ORGANISATIONS have banded together to stop city residents going hungry in the new year.
Sunderland’s faith communities, Sunderland Partnership and Sunderland City Council launched the One for the Basket project to supply food to families unable to feed themselves.
Homeless charity Streetcare is also providing food parcels to those in need.
The work will see people buy extra food in their weekly shop and then drop it at donation points, with the items then collected and distributed by the faith communities and volunteer groups.
Councillor Iain Kay, mayor of Sunderland said: “Food poverty is now a reality here in Sunderland and the wider community.
“Tackling the problem is an important thing to do.”
Canon Sheila Bamber, Provost of Sunderland, said: “In these times of rapid change this is a simple way for people to make a real difference and help those who need it most in their own communities.
“There is a lot going on in the city and together we can meet more of the need.
“Food poverty is an emerging problem in the city and this scheme is a way for people to help their neighbours.”
Bishop of Durham Justin Welby, the Archbishop of Canterbury elect, backed One for the Basket.
He said: “When we first started seeing food distribution happening across the country it really concerned me because I’ve grown up in a country where it doesn’t happen, it happens in other places, and it worries me.”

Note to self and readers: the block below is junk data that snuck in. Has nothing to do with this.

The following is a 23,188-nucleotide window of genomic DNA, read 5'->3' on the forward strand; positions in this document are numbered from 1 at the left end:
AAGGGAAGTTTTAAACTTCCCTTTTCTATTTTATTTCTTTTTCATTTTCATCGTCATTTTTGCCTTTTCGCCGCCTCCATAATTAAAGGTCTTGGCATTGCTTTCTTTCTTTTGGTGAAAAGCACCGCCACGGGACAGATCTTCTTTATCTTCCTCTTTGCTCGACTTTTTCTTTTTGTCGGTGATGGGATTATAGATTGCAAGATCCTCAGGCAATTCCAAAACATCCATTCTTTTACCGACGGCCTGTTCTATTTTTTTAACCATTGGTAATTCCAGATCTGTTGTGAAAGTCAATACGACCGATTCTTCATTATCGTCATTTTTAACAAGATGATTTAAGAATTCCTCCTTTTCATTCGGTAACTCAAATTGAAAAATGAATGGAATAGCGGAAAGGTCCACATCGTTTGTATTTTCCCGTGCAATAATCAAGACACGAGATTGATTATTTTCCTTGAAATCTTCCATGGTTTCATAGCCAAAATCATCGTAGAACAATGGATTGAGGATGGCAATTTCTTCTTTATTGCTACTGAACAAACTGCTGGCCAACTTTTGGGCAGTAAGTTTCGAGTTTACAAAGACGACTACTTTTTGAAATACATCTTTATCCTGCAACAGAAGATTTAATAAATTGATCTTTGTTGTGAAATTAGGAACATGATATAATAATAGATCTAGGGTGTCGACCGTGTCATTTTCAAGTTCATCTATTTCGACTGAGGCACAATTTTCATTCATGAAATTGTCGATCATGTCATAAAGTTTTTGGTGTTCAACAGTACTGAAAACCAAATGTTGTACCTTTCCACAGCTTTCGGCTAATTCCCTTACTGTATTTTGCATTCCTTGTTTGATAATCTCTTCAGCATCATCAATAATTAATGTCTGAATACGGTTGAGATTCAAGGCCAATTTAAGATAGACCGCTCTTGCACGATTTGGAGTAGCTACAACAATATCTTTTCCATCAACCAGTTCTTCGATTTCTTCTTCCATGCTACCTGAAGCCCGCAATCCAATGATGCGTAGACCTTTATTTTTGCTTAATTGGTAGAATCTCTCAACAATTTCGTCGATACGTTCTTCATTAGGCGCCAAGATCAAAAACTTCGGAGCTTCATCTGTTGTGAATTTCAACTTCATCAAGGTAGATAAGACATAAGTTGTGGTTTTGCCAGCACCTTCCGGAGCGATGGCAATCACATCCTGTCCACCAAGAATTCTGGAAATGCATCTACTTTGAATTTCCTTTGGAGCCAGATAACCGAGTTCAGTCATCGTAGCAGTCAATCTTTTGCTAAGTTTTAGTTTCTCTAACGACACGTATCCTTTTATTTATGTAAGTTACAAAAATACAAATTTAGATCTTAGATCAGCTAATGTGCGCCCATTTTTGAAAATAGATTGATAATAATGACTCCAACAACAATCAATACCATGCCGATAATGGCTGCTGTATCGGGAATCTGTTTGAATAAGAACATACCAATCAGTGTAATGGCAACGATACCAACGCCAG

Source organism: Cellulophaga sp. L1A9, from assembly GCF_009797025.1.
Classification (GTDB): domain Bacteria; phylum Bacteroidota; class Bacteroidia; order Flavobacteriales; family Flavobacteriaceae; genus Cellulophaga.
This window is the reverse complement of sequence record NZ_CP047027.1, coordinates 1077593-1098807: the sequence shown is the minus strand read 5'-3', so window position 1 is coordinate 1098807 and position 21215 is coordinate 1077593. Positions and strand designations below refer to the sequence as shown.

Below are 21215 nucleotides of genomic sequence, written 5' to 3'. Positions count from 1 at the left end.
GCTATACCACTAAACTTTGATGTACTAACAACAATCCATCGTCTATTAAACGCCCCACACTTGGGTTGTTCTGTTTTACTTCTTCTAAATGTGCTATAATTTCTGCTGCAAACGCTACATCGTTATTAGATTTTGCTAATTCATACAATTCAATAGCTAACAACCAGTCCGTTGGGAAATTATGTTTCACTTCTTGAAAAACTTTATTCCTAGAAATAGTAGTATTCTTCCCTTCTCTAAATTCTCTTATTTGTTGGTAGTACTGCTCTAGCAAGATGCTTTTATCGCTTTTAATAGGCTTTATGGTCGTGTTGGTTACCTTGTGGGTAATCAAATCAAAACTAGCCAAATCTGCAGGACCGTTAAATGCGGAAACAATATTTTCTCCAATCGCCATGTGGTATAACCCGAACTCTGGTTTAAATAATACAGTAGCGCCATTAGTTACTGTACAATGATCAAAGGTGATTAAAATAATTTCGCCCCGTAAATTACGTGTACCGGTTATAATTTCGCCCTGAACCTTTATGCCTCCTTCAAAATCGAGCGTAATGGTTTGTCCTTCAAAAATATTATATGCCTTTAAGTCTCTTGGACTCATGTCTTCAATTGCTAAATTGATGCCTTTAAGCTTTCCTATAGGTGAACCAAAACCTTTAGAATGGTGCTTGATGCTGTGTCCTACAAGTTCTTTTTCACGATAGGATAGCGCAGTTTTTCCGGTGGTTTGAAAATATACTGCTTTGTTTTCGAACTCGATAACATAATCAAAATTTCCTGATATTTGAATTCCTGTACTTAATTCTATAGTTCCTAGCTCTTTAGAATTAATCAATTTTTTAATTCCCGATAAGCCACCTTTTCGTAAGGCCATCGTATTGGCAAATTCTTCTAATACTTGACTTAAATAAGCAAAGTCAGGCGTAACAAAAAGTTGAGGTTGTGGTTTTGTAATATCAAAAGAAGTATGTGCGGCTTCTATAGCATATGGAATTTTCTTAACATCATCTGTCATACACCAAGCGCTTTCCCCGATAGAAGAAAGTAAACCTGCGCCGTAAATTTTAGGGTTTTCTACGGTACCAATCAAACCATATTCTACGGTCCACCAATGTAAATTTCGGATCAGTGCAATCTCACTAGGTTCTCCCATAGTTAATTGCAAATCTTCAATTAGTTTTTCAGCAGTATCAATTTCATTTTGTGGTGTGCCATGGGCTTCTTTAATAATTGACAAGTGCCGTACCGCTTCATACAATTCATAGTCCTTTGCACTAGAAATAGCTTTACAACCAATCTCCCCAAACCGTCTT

Streetcare, run from St Gabriel’s Church in Kayll Road, says the work will prevent tens of people from committing crimes to feed themselves.
They work alongside Homeless Household Project Ashkirk House to provide to homeless families.
Project team leader at Ashkirk, Gemma Alderson, said: “If we have a family come in who are waiting for their benefits, we tell Streetcare the family make up, and they put a food parcel together with tins and some fresh food in.”
Margaret, 47, has been visiting the charity, for about four months.
She said: “If Streetcare wasn’t here I would thieve, or rob, or beg on the streets. If you are hungry you have to do something. You have to be in the situation to know that the problem is so bad in Sunderland, because it is hidden.”
Councillor Graeme Miller, cabinet member for health, housing and adult services, said: “Without our charitable partners there would be huge gaps in our capabilities.”